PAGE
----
Monday, April 25, 2016

TODAY'S NUGGET: Daniel (1983) - Tricky Adaption Problem; Theme That You Intend

[Quick Summary: A young man relives the heavy cost of the accusations, incarcerations and trials of his Jewish parents during the 1940s.]

You're a hungry screenwriter. (Producer or director is ok too.)

You're reading script after script, and you've gotten comfortable...and bored.
 
What do you do?

Answer: To up your game, you read and study scripts of advanced difficulty.

(In sports terms, it's called boxing/wrestling above your weight class.)

This is an advanced script.*

Ok, ok, it has a slow start.  Yes, the scattered timeline is distracting.

No, it did not do well at the box office, and reviews were mixed.

Even the director said the final film "succeeded in some cases, did not succeed in others." (p. 121)

However, I still believe it's worth reading because:

1) Sidney Lumet directed it.

Lumet never failed to choose emotionally challenging material that had something important to say (12 Angry Men, Dog Day Afternoon, Serpico).

2) It shows you how to tackle a tricky adaption problem.
Daniel, for a director, presented nightmarish problems because, first of all, you must find out how to make that internal life clear, and find the visual equivalent of Edgar's [E.L. Doctorow's] poetry, of Edgar's nonreality.  How do you make a picture seem real? But you can't use reality because it's not a realistic novel. The time fracturing that Edgar did was the only way to tell the story... (Interview with Lumet, p. 121)
3) It shows you that the theme you intend may not be what comes across.

I read the script but was still unsure of its theme. Film reviewers were too. 

Then I read this quote from Lumet:
I was at that point in my life, again without knowing it, very ready for anything to do with family. My children were growing up and, like all people who have been, well, obsessive about work, I started wondering what damage I had caused. Who was paying for my obsessiveness? Had my kids paid for my obsessiveness? And from a thematic point of view that to me is the largest single element in Daniel.  To me, it is a book about who pays for your passion. Because passion is such a part of one's life. (p. 119-120)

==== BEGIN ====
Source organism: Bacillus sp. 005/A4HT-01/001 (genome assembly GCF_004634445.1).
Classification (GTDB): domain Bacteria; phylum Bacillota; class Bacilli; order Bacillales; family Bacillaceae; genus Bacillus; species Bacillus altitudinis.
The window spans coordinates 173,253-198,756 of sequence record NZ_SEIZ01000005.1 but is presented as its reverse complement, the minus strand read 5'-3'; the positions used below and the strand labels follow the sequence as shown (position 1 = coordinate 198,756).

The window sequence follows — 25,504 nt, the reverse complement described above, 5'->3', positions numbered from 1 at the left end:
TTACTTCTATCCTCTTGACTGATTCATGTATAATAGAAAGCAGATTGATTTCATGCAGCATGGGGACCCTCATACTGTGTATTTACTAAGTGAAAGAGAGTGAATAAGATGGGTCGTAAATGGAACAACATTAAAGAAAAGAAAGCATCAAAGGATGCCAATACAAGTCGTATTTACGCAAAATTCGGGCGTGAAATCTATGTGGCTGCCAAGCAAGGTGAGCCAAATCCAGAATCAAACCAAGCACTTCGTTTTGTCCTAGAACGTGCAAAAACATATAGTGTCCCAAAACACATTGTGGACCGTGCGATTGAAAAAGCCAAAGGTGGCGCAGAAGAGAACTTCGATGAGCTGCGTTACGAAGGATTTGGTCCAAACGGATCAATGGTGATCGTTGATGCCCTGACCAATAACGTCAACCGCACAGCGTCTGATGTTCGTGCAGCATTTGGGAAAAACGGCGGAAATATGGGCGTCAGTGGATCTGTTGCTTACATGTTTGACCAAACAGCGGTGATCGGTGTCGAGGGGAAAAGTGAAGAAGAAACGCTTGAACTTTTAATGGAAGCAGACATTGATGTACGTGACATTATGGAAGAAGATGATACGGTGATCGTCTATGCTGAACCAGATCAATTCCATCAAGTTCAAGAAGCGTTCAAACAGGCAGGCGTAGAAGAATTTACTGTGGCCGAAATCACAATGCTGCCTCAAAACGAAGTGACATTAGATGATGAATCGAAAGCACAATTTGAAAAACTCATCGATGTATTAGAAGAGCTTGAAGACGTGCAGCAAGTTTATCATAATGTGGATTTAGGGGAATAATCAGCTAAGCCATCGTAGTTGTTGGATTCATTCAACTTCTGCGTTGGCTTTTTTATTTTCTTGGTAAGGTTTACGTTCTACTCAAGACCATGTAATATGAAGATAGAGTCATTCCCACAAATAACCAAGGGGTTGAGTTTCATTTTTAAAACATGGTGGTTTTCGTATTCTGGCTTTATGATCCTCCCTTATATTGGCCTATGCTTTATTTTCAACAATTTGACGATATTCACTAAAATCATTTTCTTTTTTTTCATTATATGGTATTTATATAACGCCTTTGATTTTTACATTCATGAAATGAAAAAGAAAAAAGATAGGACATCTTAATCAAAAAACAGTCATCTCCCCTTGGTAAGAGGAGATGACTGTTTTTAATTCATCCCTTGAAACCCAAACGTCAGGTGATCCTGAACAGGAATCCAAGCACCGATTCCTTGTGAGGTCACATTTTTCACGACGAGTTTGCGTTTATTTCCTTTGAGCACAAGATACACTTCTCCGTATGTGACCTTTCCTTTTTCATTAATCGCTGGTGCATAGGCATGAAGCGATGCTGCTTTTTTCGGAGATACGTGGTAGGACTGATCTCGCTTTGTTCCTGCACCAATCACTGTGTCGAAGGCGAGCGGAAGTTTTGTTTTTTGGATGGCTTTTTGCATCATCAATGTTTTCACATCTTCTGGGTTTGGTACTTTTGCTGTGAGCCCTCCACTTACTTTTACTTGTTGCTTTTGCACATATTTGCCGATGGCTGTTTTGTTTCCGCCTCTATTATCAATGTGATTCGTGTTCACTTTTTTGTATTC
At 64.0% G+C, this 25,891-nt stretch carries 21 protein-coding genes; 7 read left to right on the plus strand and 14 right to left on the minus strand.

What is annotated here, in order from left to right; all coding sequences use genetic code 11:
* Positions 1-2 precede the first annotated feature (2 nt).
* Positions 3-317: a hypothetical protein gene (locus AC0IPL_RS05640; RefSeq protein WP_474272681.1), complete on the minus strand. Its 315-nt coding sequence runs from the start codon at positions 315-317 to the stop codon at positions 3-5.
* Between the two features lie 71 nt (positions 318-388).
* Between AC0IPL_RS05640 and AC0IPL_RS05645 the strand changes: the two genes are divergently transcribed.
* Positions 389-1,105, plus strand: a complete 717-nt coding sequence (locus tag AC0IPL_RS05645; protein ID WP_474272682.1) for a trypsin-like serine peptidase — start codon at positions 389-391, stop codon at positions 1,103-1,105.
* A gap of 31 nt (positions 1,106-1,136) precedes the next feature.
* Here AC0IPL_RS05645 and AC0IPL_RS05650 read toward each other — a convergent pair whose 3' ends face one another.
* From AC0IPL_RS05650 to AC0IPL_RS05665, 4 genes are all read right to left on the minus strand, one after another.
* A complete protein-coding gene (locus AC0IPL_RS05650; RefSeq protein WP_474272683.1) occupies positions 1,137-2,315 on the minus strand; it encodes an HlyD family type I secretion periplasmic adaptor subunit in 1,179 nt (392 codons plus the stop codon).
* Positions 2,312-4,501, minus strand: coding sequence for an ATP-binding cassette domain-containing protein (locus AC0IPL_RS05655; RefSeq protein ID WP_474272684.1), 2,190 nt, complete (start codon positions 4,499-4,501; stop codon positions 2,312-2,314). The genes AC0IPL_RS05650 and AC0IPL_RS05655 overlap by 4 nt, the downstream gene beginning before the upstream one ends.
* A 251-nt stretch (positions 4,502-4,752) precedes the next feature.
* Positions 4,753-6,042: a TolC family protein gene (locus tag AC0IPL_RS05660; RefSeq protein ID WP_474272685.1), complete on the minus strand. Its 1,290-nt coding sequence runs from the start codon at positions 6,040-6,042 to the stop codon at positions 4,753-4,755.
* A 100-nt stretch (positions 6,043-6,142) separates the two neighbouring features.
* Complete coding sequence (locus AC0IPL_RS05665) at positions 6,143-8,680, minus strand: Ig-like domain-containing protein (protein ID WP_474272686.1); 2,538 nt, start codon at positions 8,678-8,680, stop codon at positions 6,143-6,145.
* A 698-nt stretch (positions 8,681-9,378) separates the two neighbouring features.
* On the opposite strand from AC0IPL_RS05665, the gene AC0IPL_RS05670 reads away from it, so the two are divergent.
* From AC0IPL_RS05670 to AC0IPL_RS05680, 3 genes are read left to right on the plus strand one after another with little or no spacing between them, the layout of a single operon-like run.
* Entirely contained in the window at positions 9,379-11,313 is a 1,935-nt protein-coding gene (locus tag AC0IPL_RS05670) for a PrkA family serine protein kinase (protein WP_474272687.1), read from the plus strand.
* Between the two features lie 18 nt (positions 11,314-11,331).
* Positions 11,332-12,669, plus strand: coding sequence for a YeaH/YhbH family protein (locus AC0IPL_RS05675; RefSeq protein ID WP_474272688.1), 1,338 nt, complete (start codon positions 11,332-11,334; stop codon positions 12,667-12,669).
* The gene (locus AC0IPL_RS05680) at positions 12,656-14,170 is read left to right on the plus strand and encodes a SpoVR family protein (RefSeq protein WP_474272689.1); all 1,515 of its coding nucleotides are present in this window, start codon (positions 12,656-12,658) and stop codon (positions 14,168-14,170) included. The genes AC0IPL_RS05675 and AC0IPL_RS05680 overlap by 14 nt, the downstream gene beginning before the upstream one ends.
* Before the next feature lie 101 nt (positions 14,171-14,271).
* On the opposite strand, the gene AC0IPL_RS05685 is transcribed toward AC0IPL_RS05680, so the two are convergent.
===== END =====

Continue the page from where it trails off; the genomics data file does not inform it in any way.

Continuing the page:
A-ha! The theme is how parents' decisions affect their children. Not an easy theme.

I saw how the writer here did it, and wondered, "Could I make it clearer?"

I am not sure I could (but perhaps someone smarter than me could.) 

You've got to admit, though, that this writer had guts to try for it.

WHAT I'VE LEARNED:  Read hard scripts to broaden your horizons of what works or does not work. Don't be afraid to aim high, even if it doesn't quite make it.

Daniel (1983) 
by E.L. Doctorow, based on his novel, The Book of Daniel 

*It is also the rare case where I think it was best that the novelist adapted his own work.  But also note this novelist/book editor/professor/playwright/screenwriter has been winning awards since 1975.

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